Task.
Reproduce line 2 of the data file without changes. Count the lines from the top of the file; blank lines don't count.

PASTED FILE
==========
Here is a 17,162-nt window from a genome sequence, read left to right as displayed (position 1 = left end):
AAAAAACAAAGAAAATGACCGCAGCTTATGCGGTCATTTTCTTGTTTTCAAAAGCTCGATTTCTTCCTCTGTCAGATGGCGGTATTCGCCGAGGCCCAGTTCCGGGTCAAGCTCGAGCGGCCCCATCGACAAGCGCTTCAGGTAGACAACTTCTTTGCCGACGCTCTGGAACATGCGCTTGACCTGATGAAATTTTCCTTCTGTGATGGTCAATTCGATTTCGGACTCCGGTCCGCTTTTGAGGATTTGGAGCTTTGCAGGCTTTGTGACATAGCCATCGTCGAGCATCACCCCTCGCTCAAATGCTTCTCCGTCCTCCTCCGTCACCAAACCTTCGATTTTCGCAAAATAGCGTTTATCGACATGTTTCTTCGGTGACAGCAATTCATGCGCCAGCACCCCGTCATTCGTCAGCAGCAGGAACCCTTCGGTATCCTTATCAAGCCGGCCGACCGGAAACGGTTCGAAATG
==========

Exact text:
AAAAAACAAAGAAAATGACCGCAGCTTATGCGGTCATTTTCTTGTTTTCAAAAGCTCGATTTCTTCCTCTGTCAGATGGCGGTATTCGCCGAGGCCCAGTTCCGGGTCAAGCTCGAGCGGCCCCATCGACAAGCGCTTCAGGTAGACAACTTCTTTGCCGACGCTCTGGAACATGCGCTTGACCTGATGAAATTTTCCTTCTGTGATGGTCAATTCGATTTCGGACTCCGGTCCGCTTTTGAGGATTTGGAGCTTTGCAGGCTTTGTGACATAGCCATCGTCGAGCATCACCCCTCGCTCAAATGCTTCTCCGTCCTCCTCCGTCACCAAACCTTCGATTTTCGCAAAATAGCGTTTATCGACATGTTTCTTCGGTGACAGCAATTCATGCGCCAGCACCCCGTCATTCGTCAGCAGCAGGAACCCTTCGGTATCCTTATCAAGCCGGCCGACCGGAAACGGTTCGAAATG